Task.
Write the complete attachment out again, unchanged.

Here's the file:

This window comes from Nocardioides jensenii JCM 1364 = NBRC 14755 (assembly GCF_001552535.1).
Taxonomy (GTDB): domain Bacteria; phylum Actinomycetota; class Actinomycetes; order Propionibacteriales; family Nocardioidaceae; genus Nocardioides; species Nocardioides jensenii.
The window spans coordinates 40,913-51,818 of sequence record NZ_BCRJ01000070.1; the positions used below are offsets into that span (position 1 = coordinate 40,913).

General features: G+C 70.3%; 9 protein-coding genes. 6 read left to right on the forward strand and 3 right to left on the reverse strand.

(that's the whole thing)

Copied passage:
This window comes from Nocardioides jensenii JCM 1364 = NBRC 14755 (assembly GCF_001552535.1).
Taxonomy (GTDB): domain Bacteria; phylum Actinomycetota; class Actinomycetes; order Propionibacteriales; family Nocardioidaceae; genus Nocardioides; species Nocardioides jensenii.
The window spans coordinates 40,913-51,818 of sequence record NZ_BCRJ01000070.1; the positions used below are offsets into that span (position 1 = coordinate 40,913).

General features: G+C 70.3%; 9 protein-coding genes. 6 read left to right on the forward strand and 3 right to left on the reverse strand.